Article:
Paycheck begins with a killer concept, and then quickly disintegrates into silliness before the formulaic action-packed climax. The movie continually plays it safe instead of being subversive or mind-blowing like Minority Report or Total Recall. In fact the film predominantly draws inspiration from these two aforementioned movies. Unfortunately, though, Paycheck lacks the classy touch of the former and the exhilarating ultra-violence of the latter.
Worse are the gaping plot holes. There's also the ludicrous concept of the 19 items Michael sends himself. Maybe if it wasn't so dreadfully overused we could buy it. But past the use of the first 5 items, it's impossible to believe a word of it. Further pain is derived from the lack of intelligence in the script. Everything happens so conveniently. The unbelievably handy timing is too implausible. Like when the FBI agents realise a clue regarding the future destination of the hero...just as the hero is moving to said destination.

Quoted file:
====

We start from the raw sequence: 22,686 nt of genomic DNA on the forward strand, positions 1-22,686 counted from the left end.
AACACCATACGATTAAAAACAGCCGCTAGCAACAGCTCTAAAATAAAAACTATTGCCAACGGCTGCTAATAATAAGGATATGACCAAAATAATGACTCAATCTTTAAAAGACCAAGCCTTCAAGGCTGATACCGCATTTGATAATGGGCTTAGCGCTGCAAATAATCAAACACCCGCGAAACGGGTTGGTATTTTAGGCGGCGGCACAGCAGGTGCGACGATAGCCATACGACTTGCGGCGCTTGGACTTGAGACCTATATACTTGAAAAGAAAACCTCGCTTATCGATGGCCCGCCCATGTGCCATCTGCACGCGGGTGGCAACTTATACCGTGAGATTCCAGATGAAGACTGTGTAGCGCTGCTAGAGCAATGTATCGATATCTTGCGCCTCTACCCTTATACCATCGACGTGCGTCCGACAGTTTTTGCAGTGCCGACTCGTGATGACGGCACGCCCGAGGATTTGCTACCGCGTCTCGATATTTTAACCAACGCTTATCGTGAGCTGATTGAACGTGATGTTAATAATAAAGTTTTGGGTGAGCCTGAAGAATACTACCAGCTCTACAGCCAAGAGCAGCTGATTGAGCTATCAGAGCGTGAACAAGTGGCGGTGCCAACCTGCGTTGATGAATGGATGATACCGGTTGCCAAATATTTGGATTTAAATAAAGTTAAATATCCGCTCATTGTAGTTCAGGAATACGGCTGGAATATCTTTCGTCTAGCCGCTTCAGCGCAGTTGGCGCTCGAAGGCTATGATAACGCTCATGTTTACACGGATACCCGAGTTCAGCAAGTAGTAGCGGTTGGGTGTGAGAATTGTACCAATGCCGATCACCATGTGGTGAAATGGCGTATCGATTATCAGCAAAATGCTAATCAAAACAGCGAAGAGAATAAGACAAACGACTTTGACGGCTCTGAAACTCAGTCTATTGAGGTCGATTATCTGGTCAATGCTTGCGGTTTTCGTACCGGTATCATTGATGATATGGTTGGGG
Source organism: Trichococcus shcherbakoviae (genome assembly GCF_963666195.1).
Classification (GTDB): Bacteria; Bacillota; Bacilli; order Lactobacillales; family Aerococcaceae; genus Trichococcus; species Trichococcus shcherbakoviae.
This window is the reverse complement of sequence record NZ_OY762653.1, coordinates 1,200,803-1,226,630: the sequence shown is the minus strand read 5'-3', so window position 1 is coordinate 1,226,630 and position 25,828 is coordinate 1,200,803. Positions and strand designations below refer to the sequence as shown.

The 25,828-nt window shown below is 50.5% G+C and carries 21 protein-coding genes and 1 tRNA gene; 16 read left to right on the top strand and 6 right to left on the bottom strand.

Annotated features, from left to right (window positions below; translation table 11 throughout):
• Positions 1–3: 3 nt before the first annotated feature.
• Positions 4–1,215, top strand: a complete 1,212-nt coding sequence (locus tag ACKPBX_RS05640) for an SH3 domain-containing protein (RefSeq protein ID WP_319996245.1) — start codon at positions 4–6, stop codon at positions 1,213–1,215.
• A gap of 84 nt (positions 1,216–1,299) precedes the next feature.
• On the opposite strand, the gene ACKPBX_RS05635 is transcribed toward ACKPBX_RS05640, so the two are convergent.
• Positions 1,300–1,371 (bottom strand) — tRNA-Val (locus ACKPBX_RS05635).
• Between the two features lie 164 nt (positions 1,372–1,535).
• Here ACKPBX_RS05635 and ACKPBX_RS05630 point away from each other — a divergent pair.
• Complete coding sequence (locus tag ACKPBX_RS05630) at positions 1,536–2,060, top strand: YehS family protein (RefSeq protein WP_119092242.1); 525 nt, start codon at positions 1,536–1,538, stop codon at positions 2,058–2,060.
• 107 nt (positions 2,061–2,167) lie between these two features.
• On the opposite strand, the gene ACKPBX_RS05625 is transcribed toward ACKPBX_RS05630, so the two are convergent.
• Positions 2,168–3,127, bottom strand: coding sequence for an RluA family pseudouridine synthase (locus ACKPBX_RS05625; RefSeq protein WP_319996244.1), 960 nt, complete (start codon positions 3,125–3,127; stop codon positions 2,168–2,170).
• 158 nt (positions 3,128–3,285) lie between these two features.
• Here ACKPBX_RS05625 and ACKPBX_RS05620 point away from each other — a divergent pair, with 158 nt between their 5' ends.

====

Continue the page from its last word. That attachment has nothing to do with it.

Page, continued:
The actors are yet another issue. The habitually horrible Ben Affleck oozes zero charm as Michael Jennings. He's so contrived and seems too content when his life is threatened. Not as bad as Gigli...but what wouldn't be? Thurman looks aging and bored. The chemistry between Thurman and Affleck is simply dismal.

In case you haven't realised, Paycheck is pure popcorn fodder with zero artistic merit. It happily rattles along at an ordinary pace as the unbelievable story (that grows thoroughly boring past the first 30 minutes) continues to unfold.
I can't help but get a sense of cinematic déjà vu: the film is strikingly similar to 2002's Minority Report. Both films are based on stories written by Philip K. Dick. Perhaps Dick was infatuated with fate and pre-destination that he decided to write two almost identical short stories. But that doesn't mean Hollywood should retread the same territory repeatedly. If Paycheck was a decent experience, the similarities to Minority Report could be overlooked. But Paycheck is stupid beyond comprehension and barely provides entertainment. I kept growing bored...even during an action scene. When it's a John Woo action scene that's causing me to yawn then something is horribly wrong.